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Turf war escalates in banking

RBI is unwilling to dilute its restrictions on lending, other operations vis-à-vis the 11-odd PSU banks which are heavily stressed

By Jayanta Roy Chowdhury in New Delhi
  • Published 29.10.18, 12:11 AM
  • Updated 29.10.18, 12:11 AM
  • 3 mins read
  •  
Reserve Bank of India. (Picture: Prem Singh)

The spat between the Reserve Bank of India and the Centre has deepened with both sides digging in their heels on a wide range of inter-related issues such as prompt corrective action norms, recapitalisation of banks and the regulatory control of PSU banks.

The RBI is unwilling to dilute its restrictions on lending and other normal operations vis-à-vis the 11-odd PSU banks which are heavily stressed because of a huge bad debt overhang, especially so as the government is unwilling to give it normal regulatory controls it has over private banks such as the right to supersede their boards or change their chief executives.

The RBI also has the right in case of a private sector bank on the verge of going bust to order it to shore up its capital base. In the case of PSU banks it can merely recommend to the owner of the banks — the central government — to put in money into the kitty, something it has been saying for long.

The government on its part has been promising a recap of Rs 45,000 crore this year and may deliver only by February, when the financial status of most PSU banks could be worse, making it a case of “too late, too little” for many banks.

Top finance ministry officials said the recent speech by RBI deputy governor Viral Acharya in Mumbai, where he spoke of the RBI being limited in “undertaking the full scope of actions against public sector banks”, was a sign that the apex bank had decided to stand firm on its views.

“The breach is now out in the open and the central banker has decided to stop taking dictates which it feels makes for bad economic management,” according to officials.

Acharya in a speech last week has said the RBI cannot take the usual regulatory actions against PSU banks “such as asset divestiture, replacement of management and board, license revocation, and resolution actions such as mergers or sales –– all of which it can and does deploy effectively in the case of private banks”.

Earlier this year, RBI governor Urjit Patel had said “legislation should be amended to enable the RBI to extend all the powers currently exercised over private sector banks to PSBs; in particular, regarding board member dismissals, mergers and license revocation”.

Last month, in the case of private sector Yes Bank, RBI could bare its fangs and order ending the tenure of celebrity banker Rana Kapoor as the chief executive of the bank, which he had founded 17-years ago. However, officials admit this is something the RBI cannot do even when it knows that things are not going well in a PSU bank.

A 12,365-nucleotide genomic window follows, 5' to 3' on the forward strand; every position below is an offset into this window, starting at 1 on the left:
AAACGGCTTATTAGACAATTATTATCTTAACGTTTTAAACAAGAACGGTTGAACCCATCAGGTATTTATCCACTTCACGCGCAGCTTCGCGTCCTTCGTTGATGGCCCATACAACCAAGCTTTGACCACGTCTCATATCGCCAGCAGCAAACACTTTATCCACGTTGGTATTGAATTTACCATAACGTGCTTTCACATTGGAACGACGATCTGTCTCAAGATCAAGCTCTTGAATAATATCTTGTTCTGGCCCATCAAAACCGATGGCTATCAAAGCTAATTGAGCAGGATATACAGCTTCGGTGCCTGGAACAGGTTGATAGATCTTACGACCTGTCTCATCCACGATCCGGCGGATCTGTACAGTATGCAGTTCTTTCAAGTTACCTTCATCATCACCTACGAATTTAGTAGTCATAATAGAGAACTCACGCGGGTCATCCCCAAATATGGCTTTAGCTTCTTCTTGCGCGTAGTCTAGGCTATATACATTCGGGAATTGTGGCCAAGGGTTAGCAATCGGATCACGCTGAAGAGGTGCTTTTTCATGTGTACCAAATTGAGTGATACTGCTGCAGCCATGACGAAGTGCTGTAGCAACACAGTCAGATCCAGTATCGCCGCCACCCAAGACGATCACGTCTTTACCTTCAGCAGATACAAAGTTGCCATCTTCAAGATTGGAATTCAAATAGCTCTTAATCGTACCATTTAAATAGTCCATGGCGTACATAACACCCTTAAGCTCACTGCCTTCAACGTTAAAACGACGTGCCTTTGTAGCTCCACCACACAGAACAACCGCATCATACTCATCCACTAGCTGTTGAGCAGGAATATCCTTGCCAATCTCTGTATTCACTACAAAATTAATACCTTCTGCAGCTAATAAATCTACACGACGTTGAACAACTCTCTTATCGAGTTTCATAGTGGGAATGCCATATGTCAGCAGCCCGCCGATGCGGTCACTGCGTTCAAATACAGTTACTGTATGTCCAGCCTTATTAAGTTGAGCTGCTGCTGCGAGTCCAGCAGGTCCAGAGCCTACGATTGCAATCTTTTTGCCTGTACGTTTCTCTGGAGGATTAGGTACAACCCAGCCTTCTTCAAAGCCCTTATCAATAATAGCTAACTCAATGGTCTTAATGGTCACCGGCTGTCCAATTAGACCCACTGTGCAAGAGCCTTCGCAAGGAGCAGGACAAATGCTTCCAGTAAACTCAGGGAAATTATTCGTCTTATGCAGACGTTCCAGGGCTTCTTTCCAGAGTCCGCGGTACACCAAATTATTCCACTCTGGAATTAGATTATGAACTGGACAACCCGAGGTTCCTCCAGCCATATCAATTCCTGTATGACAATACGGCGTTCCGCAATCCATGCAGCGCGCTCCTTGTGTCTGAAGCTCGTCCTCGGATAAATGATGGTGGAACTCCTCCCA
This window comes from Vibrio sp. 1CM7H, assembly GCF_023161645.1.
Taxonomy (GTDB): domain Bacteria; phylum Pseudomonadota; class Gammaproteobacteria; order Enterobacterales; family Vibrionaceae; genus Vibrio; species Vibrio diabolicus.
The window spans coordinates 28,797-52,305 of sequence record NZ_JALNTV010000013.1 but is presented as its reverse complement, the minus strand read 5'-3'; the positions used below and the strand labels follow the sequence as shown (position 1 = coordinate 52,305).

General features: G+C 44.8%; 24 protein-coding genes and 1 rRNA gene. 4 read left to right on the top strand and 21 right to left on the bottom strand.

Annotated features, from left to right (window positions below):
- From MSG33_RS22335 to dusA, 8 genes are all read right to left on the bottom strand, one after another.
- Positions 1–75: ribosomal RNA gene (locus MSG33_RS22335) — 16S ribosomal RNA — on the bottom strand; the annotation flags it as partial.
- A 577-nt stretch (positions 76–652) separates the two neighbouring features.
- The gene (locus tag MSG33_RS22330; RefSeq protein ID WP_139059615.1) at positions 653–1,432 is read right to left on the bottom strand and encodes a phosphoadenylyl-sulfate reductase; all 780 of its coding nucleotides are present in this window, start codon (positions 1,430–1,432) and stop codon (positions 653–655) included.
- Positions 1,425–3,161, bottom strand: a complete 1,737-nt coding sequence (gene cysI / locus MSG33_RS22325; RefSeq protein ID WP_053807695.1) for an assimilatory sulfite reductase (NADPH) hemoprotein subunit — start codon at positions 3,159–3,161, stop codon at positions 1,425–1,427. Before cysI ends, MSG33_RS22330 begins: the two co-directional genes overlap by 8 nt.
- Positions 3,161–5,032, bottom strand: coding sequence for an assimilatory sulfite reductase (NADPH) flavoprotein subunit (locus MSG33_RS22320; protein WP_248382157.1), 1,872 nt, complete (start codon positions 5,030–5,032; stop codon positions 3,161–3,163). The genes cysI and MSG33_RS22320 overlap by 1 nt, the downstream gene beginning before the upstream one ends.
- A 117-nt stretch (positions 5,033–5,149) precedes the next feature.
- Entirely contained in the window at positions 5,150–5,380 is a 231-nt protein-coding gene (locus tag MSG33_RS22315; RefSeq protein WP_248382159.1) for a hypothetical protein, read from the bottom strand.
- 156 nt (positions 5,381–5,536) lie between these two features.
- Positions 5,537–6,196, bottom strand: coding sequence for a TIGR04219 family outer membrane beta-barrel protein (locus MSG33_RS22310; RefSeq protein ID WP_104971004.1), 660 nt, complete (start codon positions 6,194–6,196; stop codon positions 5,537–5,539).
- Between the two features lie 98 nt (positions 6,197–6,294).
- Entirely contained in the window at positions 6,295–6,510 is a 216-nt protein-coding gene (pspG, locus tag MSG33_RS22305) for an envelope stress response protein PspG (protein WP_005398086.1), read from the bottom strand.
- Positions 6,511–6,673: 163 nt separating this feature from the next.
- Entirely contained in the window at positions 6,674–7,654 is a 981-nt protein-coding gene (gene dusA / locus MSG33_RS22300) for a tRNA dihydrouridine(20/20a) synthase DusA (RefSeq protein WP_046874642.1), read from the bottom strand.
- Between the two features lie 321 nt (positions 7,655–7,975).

The RBI feels it was the lack of such regulatory control that saw PSU banks land in such a mess. “Its true that loans were often given by bankers on the basis of political or bureaucratic pressure and many big borrowers would visit North Block before approaching banks,” said officials.

The bureaucracy, of course, feels otherwise. In fact, Comptroller and Auditor General of India Rajiv Mehrishi, who had earlier served as the finance secretary, last week questioned the role of the RBI in the present banking crisis, asking what the regulator was doing when banks were lending huge amounts that resulted in an asset-liability mismatch and huge bad loans.

Corrective action

The RBI is also insisting the government cannot dilute its prompt corrective action (PCA) norms, arguing banks will then have no incentive to carry out reforms including restructuring of bad loans.

Once a bank is placed under PCA, it is barred from distributing dividends, remitting profits and disbursing fresh loans. Banks are also stopped from expanding their branch networks and need to maintain higher provisions.

A separate but in some sense a bigger fight is the finance ministry’s bid to take away RBI’s powers to control and supervise the regulation of settlements of payments.

The RBI sees this as partly an ill-advised move which could be potentially dangerous for the country’s economy and partly a punishment for its taking tough stands on other issues.

However, this is one issue where the North Block seems ready to come to some kind of an adjustment with by either agreeing to let the board remain within RBI’s overarching control, while placing some representatives on it from the ministry or from among independent financial experts .